You noted in your letter the widespread view that any continued commercial whaling after the International Whaling Committee (IWC) moratorium decision takes effect would be subject to certification. I agree, since any such whaling attributable to the policies of a foreign government would clearly diminish the effectiveness of the IWC. 145
Thus, as Justice Marshall pointed out, the Secretary's argument that he should have broad discretion regarding the certification process is clearly inconsistent with these statements. Moreover, and more critically, "the secretary, [in this case,] would rewrite the law." 146
Sen. Packwood's summary of the projected operation of the proposed amendment illustrates that certification was mandatory if the IWC's conservation program was to be at all effective:
The core of the Packwood-Magnuson Amendment is simply that any foreign nation which directly or indirectly conducts whaling operations or allows its nationals to conduct whaling operations or engage in trade in whale products in disregard of the conservation regulations of the International Whaling Commission shall be denied access to the rich fishery resources of our two hundred-mile zone....
The reason that this amendment will be so effective is because it is going to force Japan and Russia, which are the two principal violators of the International Whaling Commission regulations, to choose between the continued taking and/or buying of illegal whale meat, to choose between that privilege and the privilege of fishing in our 200-mile zone. The privilege of fishing in our 200-mile zone is an infinitely superior economic privilege and any country in its right mind when forced to the decision between fishing in the 200-mile zone and giving up illegal whaling is going to give up illegal whaling. This amendment would have the effect of forcing that decision, and it is probably the most significant step this country can take toward protecting the remaining whales of the world. 147
Furthermore, several additional statements made during the discussions of the meaning of the Pelly Amendment when considering the Packwood Amendment contribute to the conclusion that mandatory certification was intended by the Congress for violations of the IWC's quotas:
Mr. McCloskey [House of Representatives] ... I do not see where you have any discretion to politely say to the Japanese you are violating our rules, but we will withhold certifying if you will change.... The certification is a mandatory act under the law. It is not a discretionary act. 148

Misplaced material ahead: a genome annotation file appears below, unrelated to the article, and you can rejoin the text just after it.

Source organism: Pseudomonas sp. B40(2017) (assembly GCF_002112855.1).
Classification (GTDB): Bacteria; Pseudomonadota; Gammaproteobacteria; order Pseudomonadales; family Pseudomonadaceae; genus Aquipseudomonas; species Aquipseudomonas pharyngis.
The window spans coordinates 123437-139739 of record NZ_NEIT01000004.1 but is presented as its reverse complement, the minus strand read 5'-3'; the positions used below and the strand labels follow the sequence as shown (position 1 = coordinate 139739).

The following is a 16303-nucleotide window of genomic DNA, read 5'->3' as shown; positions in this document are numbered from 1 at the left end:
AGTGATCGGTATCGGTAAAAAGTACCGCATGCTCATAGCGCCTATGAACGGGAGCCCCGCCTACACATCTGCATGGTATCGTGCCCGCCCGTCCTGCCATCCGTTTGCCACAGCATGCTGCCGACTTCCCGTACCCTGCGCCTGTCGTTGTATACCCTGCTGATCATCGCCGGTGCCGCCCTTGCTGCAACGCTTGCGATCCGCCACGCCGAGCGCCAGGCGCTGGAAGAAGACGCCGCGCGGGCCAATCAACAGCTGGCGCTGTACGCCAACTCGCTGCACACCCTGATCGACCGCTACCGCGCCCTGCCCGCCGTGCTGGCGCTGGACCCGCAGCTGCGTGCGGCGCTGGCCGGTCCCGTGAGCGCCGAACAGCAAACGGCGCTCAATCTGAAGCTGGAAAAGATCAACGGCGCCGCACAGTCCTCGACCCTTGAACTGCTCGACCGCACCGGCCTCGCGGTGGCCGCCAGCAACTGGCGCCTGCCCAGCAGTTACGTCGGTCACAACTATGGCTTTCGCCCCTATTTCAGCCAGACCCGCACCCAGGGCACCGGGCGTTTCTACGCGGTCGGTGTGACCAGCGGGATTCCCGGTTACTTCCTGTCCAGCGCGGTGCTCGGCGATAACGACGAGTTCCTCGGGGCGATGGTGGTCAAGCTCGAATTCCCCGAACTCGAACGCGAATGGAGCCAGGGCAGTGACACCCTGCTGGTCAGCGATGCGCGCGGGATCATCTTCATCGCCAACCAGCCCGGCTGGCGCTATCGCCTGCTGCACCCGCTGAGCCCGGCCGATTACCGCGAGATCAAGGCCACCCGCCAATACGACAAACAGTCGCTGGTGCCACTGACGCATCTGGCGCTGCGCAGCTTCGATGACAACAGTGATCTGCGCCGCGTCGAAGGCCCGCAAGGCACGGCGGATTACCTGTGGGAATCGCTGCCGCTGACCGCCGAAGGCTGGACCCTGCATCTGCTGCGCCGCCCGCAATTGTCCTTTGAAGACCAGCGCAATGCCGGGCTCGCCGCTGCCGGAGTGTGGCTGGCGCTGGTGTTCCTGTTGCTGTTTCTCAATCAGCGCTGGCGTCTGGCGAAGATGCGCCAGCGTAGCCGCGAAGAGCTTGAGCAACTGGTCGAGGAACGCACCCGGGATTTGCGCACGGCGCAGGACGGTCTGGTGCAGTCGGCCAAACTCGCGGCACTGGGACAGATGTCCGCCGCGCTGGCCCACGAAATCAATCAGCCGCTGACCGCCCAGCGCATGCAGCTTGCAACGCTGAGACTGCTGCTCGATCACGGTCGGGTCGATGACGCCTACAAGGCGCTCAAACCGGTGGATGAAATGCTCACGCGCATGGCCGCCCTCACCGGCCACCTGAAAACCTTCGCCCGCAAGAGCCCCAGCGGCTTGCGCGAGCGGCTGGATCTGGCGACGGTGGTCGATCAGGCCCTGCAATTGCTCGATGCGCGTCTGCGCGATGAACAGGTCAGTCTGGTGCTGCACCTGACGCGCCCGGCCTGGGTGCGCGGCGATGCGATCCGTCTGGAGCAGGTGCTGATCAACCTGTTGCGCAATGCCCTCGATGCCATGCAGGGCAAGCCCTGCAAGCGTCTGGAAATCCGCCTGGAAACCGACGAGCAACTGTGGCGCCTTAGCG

Mr. Frank [Administrator of the National Oceanic and Atmospheric Administration] ... That is correct. 149
In contrast to his earlier statements before the House of Representatives, Rep. Breaux summarized the Administration's representations to Congress by stating, "apparently Dick Frank is saying that the taking of whales in violation of IWC quotas is something that automatically would require the Department of Commerce to certify that nation as being in violation of the taking provision." 150
Therefore, although the Supreme Court found discretion to exist by looking at a statement made regarding flagrant and willful violations of the IWC quotas, such a violation was not the sole form of violation which would require mandatory certification by the Secretary. Such a conclusion is clear when taking into account the abundance of other statements which demonstrate that Congress's intention in passing this legislation was to remove the discretion of the Secretary and make sanctions a real threat to those nations who chose to violate IWC conservation quotas. As the appellate court and Justice Marshall pointed out, the statements made by Representatives Pelly and Breaux do not, when taken in context of the voluminous statements made by both Senator Packwood and Secretary Baldridge, rebut the fact that Congress's intent was to provide for automatic certification when a country violated the IWC quotas.